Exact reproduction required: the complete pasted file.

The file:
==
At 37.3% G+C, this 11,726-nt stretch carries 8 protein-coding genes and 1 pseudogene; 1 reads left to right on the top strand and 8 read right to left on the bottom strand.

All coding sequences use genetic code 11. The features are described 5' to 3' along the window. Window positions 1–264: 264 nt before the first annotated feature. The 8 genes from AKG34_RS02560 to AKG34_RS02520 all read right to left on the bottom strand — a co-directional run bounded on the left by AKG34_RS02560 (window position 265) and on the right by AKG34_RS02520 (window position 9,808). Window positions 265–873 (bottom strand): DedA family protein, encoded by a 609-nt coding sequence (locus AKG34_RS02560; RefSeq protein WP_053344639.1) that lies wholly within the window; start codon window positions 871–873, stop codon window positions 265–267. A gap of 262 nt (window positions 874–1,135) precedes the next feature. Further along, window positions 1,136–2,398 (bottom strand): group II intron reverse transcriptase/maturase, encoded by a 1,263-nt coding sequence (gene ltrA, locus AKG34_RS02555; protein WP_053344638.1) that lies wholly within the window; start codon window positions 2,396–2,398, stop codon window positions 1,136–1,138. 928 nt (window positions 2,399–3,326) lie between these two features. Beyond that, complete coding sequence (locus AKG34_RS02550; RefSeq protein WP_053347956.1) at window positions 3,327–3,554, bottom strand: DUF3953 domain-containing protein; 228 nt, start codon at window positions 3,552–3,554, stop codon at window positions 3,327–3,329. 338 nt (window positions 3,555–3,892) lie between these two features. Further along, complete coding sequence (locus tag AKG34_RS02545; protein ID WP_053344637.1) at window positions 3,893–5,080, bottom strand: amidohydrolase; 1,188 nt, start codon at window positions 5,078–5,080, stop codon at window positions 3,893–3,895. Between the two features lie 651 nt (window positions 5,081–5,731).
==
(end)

At 37.3% G+C, this 11,726-nt stretch carries 8 protein-coding genes and 1 pseudogene; 1 reads left to right on the top strand and 8 read right to left on the bottom strand.

All coding sequences use genetic code 11. The features are described 5' to 3' along the window. Window positions 1–264: 264 nt before the first annotated feature. The 8 genes from AKG34_RS02560 to AKG34_RS02520 all read right to left on the bottom strand — a co-directional run bounded on the left by AKG34_RS02560 (window position 265) and on the right by AKG34_RS02520 (window position 9,808). Window positions 265–873 (bottom strand): DedA family protein, encoded by a 609-nt coding sequence (locus AKG34_RS02560; RefSeq protein WP_053344639.1) that lies wholly within the window; start codon window positions 871–873, stop codon window positions 265–267. A gap of 262 nt (window positions 874–1,135) precedes the next feature. Further along, window positions 1,136–2,398 (bottom strand): group II intron reverse transcriptase/maturase, encoded by a 1,263-nt coding sequence (gene ltrA, locus AKG34_RS02555; protein WP_053344638.1) that lies wholly within the window; start codon window positions 2,396–2,398, stop codon window positions 1,136–1,138. 928 nt (window positions 2,399–3,326) lie between these two features. Beyond that, complete coding sequence (locus AKG34_RS02550; RefSeq protein WP_053347956.1) at window positions 3,327–3,554, bottom strand: DUF3953 domain-containing protein; 228 nt, start codon at window positions 3,552–3,554, stop codon at window positions 3,327–3,329. 338 nt (window positions 3,555–3,892) lie between these two features. Further along, complete coding sequence (locus tag AKG34_RS02545; protein ID WP_053344637.1) at window positions 3,893–5,080, bottom strand: amidohydrolase; 1,188 nt, start codon at window positions 5,078–5,080, stop codon at window positions 3,893–3,895. Between the two features lie 651 nt (window positions 5,081–5,731).